Bethesda has found great success in creating tailor-made game worlds that truly let you play in any way that you want to. Never has this design philosophy been more impressively realised than with Fallout 4. Were we concerned that after 40 hours of game time logged that we hadn’t even touched the main quest line or veered anywhere near the main path? Not really, because we were on an absolute mission to go Vault-hunting; cracking into safes that hadn’t been opened for 200 years and plundering loot that’s been gathering dust since the bombs first fell.
The crafting system is cumbersome, but the weapon selection is fantastic
To realise this ultimate sense of freedom though, Bethesda has had to subvert the balance of power in your favour. The level cap has been removed, meaning that it isn’t just feasible for you to level up every aspect of the S.P.E.C.I.A.L system to maximum ferocity early on, but it’s an absolute certainty. You’ll level up faster than ever too, meaning you’ll quickly get your hands on all of the Perks that you want, and won’t waste time accumulating the ones that you weren’t bothered by just for the sake of it. Hell, Fallout 4 sticks you in Power Armour before you’ve even had time to properly get your head around the changes to the VATS combat system.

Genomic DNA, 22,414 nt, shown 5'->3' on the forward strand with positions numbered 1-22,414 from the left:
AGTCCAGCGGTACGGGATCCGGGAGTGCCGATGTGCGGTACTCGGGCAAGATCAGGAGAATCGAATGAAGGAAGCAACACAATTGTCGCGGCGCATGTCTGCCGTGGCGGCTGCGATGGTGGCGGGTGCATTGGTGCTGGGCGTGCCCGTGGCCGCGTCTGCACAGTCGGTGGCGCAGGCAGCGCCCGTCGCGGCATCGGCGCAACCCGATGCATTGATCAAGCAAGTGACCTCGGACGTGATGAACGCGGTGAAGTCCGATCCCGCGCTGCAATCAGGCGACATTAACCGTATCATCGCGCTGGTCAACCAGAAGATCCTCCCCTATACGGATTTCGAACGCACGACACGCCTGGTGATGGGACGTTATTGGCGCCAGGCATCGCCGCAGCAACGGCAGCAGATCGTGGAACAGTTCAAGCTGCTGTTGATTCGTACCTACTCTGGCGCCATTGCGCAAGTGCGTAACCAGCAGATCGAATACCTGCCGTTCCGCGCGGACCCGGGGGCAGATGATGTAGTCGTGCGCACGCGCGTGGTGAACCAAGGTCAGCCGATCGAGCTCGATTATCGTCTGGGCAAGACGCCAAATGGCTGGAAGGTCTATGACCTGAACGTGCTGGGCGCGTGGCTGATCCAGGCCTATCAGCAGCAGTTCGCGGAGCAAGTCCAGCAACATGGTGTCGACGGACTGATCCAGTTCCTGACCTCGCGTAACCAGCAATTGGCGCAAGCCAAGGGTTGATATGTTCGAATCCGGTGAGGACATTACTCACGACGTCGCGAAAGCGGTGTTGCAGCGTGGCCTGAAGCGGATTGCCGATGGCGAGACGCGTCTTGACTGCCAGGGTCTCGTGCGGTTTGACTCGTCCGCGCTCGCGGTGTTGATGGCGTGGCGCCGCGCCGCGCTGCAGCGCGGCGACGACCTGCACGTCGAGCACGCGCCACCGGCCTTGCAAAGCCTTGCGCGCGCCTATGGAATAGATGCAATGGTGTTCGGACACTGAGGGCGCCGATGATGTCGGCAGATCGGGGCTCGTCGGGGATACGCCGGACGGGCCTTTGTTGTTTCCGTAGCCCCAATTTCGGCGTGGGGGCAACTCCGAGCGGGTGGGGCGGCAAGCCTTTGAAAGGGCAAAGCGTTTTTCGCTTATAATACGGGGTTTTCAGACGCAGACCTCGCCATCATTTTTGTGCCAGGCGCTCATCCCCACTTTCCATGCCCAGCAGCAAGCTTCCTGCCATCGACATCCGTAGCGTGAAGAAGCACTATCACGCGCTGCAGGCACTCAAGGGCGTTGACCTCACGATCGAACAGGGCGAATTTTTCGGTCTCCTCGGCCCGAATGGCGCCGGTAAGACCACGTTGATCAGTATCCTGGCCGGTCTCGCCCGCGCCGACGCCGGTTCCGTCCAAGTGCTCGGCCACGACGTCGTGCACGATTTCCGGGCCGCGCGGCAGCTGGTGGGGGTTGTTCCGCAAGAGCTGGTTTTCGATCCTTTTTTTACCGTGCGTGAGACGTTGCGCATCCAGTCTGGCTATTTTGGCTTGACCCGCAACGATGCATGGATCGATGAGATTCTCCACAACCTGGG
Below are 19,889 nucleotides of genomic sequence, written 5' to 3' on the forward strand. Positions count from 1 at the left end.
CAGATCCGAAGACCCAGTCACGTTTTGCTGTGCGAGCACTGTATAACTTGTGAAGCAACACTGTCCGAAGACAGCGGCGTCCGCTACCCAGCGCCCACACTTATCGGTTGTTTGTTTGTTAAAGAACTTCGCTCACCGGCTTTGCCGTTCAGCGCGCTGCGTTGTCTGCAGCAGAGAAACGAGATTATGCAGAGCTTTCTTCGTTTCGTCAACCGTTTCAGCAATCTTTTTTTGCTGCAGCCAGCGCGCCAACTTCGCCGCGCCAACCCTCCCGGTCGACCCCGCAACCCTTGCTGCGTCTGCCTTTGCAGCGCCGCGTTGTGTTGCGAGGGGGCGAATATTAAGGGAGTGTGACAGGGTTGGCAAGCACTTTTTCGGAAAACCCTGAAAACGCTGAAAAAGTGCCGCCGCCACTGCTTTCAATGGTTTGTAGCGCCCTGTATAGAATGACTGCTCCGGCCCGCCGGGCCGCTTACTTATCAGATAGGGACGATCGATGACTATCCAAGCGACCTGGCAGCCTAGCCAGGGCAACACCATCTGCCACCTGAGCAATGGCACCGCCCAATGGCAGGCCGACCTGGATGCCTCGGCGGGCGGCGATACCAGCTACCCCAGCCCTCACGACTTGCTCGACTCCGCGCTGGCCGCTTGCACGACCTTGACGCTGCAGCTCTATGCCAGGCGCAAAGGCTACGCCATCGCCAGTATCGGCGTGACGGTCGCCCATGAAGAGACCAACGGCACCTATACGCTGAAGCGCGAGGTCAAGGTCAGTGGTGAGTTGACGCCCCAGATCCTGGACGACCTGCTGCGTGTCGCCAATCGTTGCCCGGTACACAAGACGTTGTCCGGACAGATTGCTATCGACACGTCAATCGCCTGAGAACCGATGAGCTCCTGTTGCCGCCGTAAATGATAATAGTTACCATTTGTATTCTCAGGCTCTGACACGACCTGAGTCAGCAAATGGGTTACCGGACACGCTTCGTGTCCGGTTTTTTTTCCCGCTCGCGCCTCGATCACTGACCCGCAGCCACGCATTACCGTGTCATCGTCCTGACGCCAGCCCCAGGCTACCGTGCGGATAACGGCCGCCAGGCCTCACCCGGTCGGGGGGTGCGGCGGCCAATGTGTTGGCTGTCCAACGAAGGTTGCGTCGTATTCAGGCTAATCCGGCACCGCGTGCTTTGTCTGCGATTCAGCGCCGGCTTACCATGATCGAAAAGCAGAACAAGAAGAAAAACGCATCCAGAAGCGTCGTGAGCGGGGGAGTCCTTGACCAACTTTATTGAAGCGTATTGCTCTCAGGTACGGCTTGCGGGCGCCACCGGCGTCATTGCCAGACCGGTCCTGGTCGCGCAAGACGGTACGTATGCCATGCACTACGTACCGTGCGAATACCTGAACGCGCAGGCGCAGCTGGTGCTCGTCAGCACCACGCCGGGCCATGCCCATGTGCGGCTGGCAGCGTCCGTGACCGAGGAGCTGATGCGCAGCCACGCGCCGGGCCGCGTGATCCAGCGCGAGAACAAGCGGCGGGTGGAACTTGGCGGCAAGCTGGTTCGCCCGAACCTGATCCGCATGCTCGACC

In a way, these changes are necessary to supporting Bethesda’s design philosophy, that of delivering true player freedom. By giving you all of the tools to let you play how you really want to, Bethesda ensures that you are rarely caught behind barriers to enjoy the game (though you might end up stuck in or through them, as an array of technical problems haunt Fallout 4 consistently). But this power shift has subsequently stripped Fallout of its character. No longer do you really feel like you are embodying a survivor out of time, trying to find their way in the wilderness, and that’s in spite of Fallout 4’s excellent character creation system and stellar voice acting. There’s less impetus on building specific characters and tailoring your weapons and gear to support your chosen play style; why would you choose between hacking and lock picking when you can do both, and have strength to back it up?
There are flashes of colour within Fallout 4, but unfortunately the graphics are pretty average.